Ryszard Siwiec: Surveillance and Erasure in 1968 Poland

November 4th, at the third event of the Secret Police Film Festival, organized by my Blinken Open Society Archives colleague, Zsuzsa Zádori, we watched 4 incredibly interesting films about the political and social situation in Poland in the late 1960s to mid-1970s. The first three were primarily about surveillance techniques used by the Polish secret police. In the first film, footage of the U.S. President Nixon’s visit to Poland is rolling, and in a monotonous tone, the narrator explains that at that we are seeing Nixon going to the crowds of Polish onlookers to shake their hands and greet them. The English subtitles read that the narrator goes on to say “this propaganda trick is often used by United States politicians and diplomats to create a sense of directness”. I laughed.

Having grown up in Canada, neither I, nor anyone in my family has ever lived in a state that surveyed its citizens in this way -the government keeping records of what I search for on Google just doesn’t feel like it counts in the same way. Because my only point of reference for state surveillance lies in spy movies, so the techniques being taught and discussed in these films reminded me of Austin Powers or Charlie’s Angels,the films came off as, at times, comical.

The final film screened truly showed the implications of governmental censorship and erasure. in Hear My Cry, Maciej Drygas told Ryszard Siwiec’s story. Siwiec was a Polish man who set himself on fire at the 1968 Polish Harvest Festival in protest against the Warsaw Pact invasion of Czechoslovakia. There were 100,000 people at the festival that year and somehow Siwiec’s protest, despite necessarily having been witnessed by at least some of the festival’s attendees, was stifled. It went almost entirely ignored.

Soon after Siwiec’s protest, the state met with the security guards who helped him to the ambulance and told them that Siwiec should not be pitied because he was a madman and an enemy of the state. This polemic distorted the truth about Siwiec’s mental health and because of the censorship imposed on Poland’s media, the guards had no other way to understand Siwiec’s actions. One of the radio hosts for the 1968 Harvest festival said in his interview for the film, that at the time, he was unable to talk about Siwiec’s protest because he had his script and he needed to read it; that the protest didn’t go with the music and the dances and it made no sense to just bring it up; that he would have gotten into trouble. It is difficult to fault him because it is clear that unless he wanted to join Siwiec's revolution himself, he could not have done anything besides what he did.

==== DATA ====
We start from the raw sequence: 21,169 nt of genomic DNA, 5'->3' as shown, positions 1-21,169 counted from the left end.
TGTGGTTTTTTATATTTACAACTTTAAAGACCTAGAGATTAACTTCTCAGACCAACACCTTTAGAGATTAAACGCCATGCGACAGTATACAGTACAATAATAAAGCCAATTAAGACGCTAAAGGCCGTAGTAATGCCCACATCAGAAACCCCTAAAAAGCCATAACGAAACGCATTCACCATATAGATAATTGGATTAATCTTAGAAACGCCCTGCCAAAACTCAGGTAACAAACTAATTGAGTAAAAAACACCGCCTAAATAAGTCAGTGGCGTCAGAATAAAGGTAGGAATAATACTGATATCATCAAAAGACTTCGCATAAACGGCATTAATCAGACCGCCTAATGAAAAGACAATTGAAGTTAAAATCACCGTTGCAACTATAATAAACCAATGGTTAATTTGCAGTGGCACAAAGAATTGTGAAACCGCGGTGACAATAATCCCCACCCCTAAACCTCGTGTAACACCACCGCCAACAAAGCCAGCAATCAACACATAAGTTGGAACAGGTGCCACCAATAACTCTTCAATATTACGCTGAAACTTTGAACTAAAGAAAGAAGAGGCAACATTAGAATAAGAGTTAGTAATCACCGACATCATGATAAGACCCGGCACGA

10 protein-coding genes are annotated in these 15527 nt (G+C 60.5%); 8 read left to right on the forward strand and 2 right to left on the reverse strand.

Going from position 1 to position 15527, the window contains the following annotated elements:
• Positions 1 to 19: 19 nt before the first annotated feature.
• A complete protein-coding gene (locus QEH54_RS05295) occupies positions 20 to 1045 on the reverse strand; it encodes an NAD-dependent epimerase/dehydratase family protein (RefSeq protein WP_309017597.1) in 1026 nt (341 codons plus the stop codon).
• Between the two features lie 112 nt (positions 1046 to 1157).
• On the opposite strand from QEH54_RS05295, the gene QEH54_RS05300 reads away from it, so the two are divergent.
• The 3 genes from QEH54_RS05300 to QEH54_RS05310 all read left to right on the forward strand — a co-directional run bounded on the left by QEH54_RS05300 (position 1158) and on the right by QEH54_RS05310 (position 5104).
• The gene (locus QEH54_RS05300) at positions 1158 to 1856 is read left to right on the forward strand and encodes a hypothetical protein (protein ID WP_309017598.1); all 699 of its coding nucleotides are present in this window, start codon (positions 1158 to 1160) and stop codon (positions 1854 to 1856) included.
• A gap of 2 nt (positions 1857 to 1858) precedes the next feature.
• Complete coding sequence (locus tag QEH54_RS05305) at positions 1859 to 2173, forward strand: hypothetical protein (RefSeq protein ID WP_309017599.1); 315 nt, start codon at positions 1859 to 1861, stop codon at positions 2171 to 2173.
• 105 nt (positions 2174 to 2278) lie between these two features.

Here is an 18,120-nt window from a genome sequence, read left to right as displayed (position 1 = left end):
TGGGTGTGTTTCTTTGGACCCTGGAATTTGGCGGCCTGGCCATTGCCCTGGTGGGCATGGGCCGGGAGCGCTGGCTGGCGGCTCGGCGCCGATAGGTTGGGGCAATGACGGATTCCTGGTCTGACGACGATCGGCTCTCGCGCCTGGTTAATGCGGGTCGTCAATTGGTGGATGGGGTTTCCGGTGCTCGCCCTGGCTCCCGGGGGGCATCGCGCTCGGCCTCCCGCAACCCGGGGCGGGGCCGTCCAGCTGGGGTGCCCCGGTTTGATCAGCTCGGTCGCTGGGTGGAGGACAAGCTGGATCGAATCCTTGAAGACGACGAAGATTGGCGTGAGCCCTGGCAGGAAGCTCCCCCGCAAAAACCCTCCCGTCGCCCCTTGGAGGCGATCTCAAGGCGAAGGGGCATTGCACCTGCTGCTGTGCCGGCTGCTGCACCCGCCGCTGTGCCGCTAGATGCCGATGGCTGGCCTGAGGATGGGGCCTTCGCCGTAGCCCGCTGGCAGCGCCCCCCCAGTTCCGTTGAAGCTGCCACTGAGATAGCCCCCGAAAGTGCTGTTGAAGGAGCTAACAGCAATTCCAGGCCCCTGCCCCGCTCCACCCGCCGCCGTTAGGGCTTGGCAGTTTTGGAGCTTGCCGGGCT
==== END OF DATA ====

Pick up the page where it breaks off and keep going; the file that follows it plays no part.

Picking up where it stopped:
The stories told about Siwiec by authorities at the time indicated that he had been drinking vodka and had lit himself on fire by accident, that he was simply crazy, even that he spontaneously combusted. Siwiec’s protest was censored out of the few photographs that captured it and his story was not recorded in the press. His protest was basically erased from the contemporary memory. Ironically, the only record of Siwiec’s protest is 7 seconds of footage recorded by the Polish propaganda tool, the Polish Film Chronicle. This footage was accidentally preserved and rediscovered 20 years later.

Drygas’ Hear My Cry illustrates one more example of the manner in which those with resources and influence can carefully manage the way that others understand the world to the point of obscuring it, through surveillance, censorship and erasure. Let’s not forget Siwiec’s story.